• In Poland, Irene Gut Opdyke witnessed Nazis shooting unarmed Jews, and she prayed to God to ask Him “to give me responsibility, to bring me the opportunity to help, even if my own life should be taken.” She helped many Jews, and she even hid several Jews at the villa of the elderly German major for whom she worked. (The architect of the villa had realized that war was coming, so he had built a hiding place under the gazebo. Much of the time the Jews were hidden there.) Unfortunately, the elderly German major discovered that she was hiding Jews. However, he said that he would protect her secret if she would become his mistress. She did. After the war, Ms. Opdyke said, “It was a small price to pay for the many lives.”
• At the trial by the Inquisition of Joan of Arc by biased judges who knew ahead of time that they would find her guilty no matter what defense she made, her judges asked her trick question after trick question. One example was this question: “Are you in God’s grace?” If she answered that she was, her answer would be evidence that she was guilty of the sin of pride. If she answered that she was not, her answer would be evidence that God had rejected her. However, she was very intelligent — as well as justifiably defiant — and she answered, “If I am not, may God bring me to it; if I am, may God keep me in it.”
• St. Athanasius tried to escape from some assassins by rowing a boat on a river. As he was rowing in one direction, the assassins approached him in a boat going in the other direction. When the assassins saw him, they cried out, “Where is the traitor Athanasius?” He avoided lying by answering, “Not far away,” continued to row, and escaped the assassins.
• According to Deuteronomy 6:5, “Thou shalt love the Lord thy God with all thy heart, and with all thy soul, and with all thy might.” When Rabbi Akiba was about to be unjustly executed, it was the time of the Jewish prayer known as the Shema. (Shema is the first word of the Hebrew sentence which means “Hear, O Israel: The Lord our God, the Lord is One.”) His disciples asked him why he was reciting the Shema at this time. He replied that he had interpreted the verse “with all thy soul” to mean “even if He takes away your life” and he had always worried about when he could obey that commandment. Now that he had the opportunity of obeying the commandment, he would do so.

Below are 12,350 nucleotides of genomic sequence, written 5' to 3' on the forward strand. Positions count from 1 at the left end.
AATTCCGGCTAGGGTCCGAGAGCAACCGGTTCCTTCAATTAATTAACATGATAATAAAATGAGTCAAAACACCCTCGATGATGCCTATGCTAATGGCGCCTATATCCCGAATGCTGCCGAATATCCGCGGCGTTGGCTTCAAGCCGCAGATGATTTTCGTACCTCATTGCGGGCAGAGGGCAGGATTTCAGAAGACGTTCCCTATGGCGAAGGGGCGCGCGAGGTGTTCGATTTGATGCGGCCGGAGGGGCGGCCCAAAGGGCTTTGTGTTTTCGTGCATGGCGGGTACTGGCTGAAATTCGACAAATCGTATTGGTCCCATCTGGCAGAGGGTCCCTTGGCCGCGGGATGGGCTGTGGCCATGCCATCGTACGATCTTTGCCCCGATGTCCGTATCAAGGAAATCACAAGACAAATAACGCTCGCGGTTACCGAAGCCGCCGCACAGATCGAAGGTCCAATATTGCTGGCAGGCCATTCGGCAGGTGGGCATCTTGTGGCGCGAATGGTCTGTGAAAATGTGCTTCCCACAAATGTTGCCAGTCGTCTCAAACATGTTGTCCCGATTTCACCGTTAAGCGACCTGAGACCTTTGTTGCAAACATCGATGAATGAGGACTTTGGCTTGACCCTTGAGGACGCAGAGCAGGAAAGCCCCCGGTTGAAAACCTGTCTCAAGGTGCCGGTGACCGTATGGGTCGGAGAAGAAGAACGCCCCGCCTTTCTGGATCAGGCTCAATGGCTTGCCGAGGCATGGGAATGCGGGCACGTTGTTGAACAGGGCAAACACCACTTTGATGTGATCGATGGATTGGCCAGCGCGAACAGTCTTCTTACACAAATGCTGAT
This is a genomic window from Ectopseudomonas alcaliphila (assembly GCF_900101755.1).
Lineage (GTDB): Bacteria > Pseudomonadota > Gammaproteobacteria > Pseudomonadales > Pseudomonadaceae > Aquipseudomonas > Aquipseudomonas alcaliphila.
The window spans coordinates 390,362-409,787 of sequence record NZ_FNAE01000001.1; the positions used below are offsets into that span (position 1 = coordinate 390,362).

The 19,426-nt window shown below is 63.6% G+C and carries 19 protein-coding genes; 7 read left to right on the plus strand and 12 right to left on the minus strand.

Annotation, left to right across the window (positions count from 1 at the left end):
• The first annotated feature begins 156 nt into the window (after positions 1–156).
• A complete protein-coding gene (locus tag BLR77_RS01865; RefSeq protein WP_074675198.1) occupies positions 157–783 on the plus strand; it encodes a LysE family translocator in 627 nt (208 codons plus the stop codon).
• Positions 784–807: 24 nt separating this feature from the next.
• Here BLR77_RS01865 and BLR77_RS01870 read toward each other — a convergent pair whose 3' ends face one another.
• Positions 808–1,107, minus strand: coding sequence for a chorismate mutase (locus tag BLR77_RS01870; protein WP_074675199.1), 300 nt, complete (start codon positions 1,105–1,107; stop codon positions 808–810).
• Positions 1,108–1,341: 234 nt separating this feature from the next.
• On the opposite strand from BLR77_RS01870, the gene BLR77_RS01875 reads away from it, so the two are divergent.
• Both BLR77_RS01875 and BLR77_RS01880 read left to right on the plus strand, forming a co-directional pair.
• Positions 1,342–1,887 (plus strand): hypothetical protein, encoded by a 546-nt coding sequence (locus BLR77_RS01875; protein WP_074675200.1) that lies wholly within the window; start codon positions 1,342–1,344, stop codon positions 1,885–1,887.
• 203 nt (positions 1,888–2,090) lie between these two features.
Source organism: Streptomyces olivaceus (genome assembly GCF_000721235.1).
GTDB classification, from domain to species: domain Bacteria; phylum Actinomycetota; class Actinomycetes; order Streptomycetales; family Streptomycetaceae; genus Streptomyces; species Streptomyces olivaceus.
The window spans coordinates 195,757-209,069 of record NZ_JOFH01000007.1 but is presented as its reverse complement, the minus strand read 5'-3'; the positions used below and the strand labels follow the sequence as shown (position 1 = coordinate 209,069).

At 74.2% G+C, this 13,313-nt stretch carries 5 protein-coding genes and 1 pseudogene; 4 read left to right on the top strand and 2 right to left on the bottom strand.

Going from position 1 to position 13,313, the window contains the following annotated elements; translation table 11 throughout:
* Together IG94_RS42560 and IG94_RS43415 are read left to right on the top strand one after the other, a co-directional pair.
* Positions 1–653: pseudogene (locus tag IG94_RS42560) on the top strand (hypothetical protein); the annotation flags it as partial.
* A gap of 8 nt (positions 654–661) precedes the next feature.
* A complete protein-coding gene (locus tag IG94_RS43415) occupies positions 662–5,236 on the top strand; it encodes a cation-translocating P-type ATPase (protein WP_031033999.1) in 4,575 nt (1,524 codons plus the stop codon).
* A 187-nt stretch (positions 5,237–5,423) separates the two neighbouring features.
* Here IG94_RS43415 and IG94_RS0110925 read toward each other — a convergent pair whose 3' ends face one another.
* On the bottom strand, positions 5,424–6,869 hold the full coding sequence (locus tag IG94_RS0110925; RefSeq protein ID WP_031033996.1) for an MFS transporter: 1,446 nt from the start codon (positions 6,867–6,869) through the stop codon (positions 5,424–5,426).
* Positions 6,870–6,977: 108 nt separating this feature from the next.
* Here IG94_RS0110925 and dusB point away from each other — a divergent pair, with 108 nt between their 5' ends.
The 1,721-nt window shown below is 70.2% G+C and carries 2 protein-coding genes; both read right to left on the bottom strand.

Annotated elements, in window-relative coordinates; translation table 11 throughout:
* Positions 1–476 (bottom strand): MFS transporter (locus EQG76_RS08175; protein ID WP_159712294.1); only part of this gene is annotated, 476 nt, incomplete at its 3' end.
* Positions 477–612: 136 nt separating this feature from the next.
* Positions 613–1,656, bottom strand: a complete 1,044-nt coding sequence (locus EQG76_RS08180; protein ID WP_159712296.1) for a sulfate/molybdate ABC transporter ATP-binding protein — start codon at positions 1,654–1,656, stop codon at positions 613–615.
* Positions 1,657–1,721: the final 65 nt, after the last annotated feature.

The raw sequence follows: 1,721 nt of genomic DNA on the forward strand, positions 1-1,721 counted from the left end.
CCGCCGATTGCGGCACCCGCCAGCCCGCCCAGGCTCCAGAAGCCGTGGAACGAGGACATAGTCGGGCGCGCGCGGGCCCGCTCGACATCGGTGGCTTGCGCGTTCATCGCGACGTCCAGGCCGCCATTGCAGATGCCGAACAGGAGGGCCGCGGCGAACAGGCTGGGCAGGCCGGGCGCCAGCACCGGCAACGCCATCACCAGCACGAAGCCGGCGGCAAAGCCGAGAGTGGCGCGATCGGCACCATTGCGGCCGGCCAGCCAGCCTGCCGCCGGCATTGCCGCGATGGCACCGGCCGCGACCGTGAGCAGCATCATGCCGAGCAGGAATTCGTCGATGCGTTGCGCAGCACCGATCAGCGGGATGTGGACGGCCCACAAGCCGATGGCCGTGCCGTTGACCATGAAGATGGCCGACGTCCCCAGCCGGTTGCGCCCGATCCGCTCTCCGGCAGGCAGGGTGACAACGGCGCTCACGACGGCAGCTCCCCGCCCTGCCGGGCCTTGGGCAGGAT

• Entertainers were not always regarded with respect; long ago, they were regarded as wicked people who needed to repent. Jean-Baptiste Lully became very ill, and thinking he might die, he sent for a confessor. The priest told him, “In view of your stage-life, I want you to do penance by sacrificing something very dear to you.” The priest then suggested that Lully allow him to throw into the fire the manuscript of a new opera that Lully had composed. Lully agreed, and the manuscript was burned. Instead of dying, Lully recovered. A friend remarked to him that it was a pity that the opera had been burned, but Lully told him, “Oh, that’s all right. I have a copy of it.”
• A general swept through a region during wartime, creating havoc and terror wherever he went. He entered a temple and was surprised that the Zen master was not terrified of him. The general asked the Zen master, “Don’t you know that I can run this sword through your body without batting an eye?” The Zen master replied, “Don’t you know that I can have a sword run through my body without batting an eye?” The general bowed to the Zen master, and then left him in peace.
• Martin Luther King’s mother, like himself, died because of violence. On June 30, 1974, while playing the organ in church, she was shot and killed, as was a church deacon. The murderer was Marcus Wayne Chenault, a mentally disturbed African American who said that he had killed them because they were Christians. He was tried, found guilty, and sentenced to die. However, the King family opposed the death penalty, and the sentence was later reduced to life in prison.
Copyright by Bruce D. Bruce; All Rights Reserved
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